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University of Toronto St. George
Dimitri Nakassis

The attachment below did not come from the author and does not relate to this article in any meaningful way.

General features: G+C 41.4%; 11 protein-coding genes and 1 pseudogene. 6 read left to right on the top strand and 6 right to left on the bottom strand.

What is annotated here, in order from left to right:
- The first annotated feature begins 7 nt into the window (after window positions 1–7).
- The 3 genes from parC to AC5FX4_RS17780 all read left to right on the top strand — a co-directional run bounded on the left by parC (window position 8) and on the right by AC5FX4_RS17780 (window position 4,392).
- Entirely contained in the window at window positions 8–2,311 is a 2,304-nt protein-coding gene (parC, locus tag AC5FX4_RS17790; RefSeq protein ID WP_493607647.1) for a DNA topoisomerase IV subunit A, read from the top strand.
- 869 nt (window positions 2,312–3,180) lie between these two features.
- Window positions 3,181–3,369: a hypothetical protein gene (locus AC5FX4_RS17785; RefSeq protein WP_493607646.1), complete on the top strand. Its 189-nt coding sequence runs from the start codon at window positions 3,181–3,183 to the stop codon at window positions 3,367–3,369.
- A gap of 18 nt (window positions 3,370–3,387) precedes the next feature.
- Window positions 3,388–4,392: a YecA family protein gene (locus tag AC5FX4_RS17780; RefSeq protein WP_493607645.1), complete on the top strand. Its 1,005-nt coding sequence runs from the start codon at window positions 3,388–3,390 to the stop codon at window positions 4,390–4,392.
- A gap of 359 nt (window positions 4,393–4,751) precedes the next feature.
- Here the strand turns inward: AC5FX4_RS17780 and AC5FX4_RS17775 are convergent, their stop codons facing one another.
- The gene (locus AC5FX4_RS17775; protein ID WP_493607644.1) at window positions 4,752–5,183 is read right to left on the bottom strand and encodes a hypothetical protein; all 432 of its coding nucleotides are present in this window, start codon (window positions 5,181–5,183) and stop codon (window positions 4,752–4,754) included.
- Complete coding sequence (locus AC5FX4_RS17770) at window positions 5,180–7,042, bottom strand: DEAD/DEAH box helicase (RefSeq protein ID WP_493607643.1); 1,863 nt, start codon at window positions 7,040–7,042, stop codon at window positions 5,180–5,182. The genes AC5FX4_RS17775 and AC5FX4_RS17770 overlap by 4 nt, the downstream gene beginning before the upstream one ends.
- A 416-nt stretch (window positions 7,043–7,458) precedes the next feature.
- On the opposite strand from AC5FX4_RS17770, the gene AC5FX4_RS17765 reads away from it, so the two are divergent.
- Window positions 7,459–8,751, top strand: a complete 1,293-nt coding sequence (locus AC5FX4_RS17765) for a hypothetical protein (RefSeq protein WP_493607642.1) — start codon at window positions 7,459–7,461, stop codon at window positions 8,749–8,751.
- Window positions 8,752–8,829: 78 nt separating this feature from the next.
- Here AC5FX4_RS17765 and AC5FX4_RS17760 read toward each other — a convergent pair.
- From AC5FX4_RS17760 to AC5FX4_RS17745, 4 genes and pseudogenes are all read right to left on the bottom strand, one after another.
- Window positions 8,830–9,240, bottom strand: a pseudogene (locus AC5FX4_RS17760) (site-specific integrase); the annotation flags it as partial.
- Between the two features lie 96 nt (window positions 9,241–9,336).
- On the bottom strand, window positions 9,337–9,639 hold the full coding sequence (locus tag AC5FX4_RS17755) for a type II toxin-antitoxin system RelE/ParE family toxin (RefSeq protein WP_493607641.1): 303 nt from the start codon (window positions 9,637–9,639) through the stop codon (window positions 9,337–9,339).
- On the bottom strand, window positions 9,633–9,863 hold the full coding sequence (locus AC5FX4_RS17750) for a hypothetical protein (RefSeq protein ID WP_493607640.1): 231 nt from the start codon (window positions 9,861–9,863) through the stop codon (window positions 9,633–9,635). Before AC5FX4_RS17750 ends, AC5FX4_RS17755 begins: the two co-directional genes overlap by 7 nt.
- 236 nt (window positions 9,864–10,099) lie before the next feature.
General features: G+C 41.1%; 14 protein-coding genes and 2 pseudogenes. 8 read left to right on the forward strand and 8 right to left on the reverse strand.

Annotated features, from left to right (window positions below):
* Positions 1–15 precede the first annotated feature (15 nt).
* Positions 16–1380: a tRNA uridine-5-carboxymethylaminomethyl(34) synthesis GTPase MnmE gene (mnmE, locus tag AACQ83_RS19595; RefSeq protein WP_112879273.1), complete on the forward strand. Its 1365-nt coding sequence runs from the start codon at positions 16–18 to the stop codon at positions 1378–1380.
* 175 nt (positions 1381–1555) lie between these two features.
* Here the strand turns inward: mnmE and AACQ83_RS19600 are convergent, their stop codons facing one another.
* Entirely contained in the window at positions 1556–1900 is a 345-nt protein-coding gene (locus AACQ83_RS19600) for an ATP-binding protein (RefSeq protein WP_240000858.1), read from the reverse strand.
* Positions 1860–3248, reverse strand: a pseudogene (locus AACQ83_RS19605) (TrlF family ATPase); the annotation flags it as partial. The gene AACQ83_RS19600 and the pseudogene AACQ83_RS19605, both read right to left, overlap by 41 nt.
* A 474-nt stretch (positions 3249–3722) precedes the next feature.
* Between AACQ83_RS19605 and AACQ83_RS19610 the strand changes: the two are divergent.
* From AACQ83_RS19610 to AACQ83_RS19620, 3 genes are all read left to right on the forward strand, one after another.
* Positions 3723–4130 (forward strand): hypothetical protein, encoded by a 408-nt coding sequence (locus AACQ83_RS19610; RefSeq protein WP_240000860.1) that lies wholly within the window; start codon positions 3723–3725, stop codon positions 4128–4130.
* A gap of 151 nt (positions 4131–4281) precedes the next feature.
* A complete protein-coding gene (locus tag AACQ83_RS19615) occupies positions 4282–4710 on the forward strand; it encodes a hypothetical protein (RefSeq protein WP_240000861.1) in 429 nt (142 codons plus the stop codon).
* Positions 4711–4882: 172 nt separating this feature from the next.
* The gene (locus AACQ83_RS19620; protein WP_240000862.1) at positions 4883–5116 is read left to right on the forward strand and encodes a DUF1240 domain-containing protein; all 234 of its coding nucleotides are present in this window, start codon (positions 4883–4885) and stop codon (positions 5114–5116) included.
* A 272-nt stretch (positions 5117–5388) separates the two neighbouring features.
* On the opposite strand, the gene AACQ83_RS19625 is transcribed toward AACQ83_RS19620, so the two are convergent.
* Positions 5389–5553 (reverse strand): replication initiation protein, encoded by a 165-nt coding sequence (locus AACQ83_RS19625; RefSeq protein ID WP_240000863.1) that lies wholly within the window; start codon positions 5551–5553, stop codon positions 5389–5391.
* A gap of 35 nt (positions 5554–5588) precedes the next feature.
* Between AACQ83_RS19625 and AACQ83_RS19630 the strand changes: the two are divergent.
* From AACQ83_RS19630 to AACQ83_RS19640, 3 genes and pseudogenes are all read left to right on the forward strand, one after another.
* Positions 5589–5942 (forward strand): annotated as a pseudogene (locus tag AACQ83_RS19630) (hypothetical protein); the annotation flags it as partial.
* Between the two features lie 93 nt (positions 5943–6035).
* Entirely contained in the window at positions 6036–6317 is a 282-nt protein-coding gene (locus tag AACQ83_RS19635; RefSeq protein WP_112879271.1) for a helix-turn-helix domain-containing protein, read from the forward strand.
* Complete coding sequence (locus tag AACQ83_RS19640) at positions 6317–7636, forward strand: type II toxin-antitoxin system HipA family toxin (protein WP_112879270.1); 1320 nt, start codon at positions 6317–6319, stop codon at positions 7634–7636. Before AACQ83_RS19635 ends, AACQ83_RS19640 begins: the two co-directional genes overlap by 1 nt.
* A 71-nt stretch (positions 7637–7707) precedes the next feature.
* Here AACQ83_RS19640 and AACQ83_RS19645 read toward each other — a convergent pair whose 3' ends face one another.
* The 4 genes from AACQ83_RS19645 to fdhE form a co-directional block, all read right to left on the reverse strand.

The Dark Age: The Dark Age, occurring during the years 1200 800 BC, is a term used to describe the years of destruction and social reformatting in the Iron Age. The beginning of the Dark Age was marked with the movements of people all over the ancient world, the fall of states such as Mycenae and the Hittites, the burnings of great cities such as Knossos, and death of thousands, and pure economic chaos, although the causes remain unclear. By 1000 BC, the population of Greece was reduced to a third of what it had once been 300 years prior. By 900 BC, however, Greece was beginning to rebuild its towns and re-establish foreign trade. The Dark Age is significant because it completely restructured Greek society. Agriculture declined, architecture disappeared, and Greeks lost the ability to read and write. The use of Iron was developed extensively during this period, which would affect military styles and agricultural practices for the centuries to come. Basileus emerged as the leaders of society during the Dark Age. The Archaic Age: The Archaic Age, occurring during the years 800 480 BC, is a term used to describe the years following the Dark Age and prior to the great wars of the 5 th century BC. The Archaic Age was marked by a rise of living standards, equal male citizenship as the principle of social organization, systematized beliefs, reintroduction of literacy, and an intellectual revolution. It was during the Archaic Age that ordinary citizens began to challenge the rights of any man, and the basileis and oligarchies eventually declined as Greek democracy emerged. The Archaic Age is historically significant because it was during this time that the Greeks first began to organize their poleis into democracies, setting them apart from their neighbours. Aristocrats lost their power over common citizens. It was also during this Age that hoplite warfare emerged, which would play a major role in the outcomes of both the Persian Wars and the Peloponnesian Wars. --Hoplite: Hoplites were heavy infantry man, emerging in the Archaic Age of Greece. The hoplite wore 50-70 lbs of bronze armour and carried a spear that was up to 8 ft. long. The hoplite was distinguished by his unique shield, which was rounded, very heavy, and covered only his left side. Hoplites therefore had to stand in phalanxes, arranging themselves shoulder to shoulder so that each hoplite shielded the man to his right, and was shielded by the man to his left. As long as the hoplite phalanx maintained formation, it presented the enemy with an unbroken wall of bronze shields many ranks deep and a forest of deadly spear tips. Hoplite warfare is historically significant because it played a vital role in the Persian Wars. The Persians did not use hoplite warfare and were often overwhelmed by such strategy. It is also significant because it reflects the rising standards of living for Greek citizens, because they had to pay for their own armour and shields, which was very expensive. www.notesolution.com
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